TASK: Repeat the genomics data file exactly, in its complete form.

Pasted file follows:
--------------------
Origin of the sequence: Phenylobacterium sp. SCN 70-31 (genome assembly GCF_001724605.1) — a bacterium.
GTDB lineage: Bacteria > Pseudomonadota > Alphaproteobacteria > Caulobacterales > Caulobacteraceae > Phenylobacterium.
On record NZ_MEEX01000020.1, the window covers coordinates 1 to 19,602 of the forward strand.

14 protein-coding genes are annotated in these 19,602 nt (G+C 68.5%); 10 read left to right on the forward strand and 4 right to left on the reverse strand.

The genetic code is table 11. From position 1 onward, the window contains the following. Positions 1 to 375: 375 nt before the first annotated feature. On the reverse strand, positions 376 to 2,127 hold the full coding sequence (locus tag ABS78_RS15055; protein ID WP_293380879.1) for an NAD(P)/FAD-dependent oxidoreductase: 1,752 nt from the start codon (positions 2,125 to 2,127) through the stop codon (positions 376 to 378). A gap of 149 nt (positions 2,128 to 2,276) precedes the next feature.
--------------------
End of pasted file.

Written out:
Origin of the sequence: Phenylobacterium sp. SCN 70-31 (genome assembly GCF_001724605.1) — a bacterium.
GTDB lineage: Bacteria > Pseudomonadota > Alphaproteobacteria > Caulobacterales > Caulobacteraceae > Phenylobacterium.
On record NZ_MEEX01000020.1, the window covers coordinates 1 to 19,602 of the forward strand.

14 protein-coding genes are annotated in these 19,602 nt (G+C 68.5%); 10 read left to right on the forward strand and 4 right to left on the reverse strand.

The genetic code is table 11. From position 1 onward, the window contains the following. Positions 1 to 375: 375 nt before the first annotated feature. On the reverse strand, positions 376 to 2,127 hold the full coding sequence (locus tag ABS78_RS15055; protein ID WP_293380879.1) for an NAD(P)/FAD-dependent oxidoreductase: 1,752 nt from the start codon (positions 2,125 to 2,127) through the stop codon (positions 376 to 378). A gap of 149 nt (positions 2,128 to 2,276) precedes the next feature.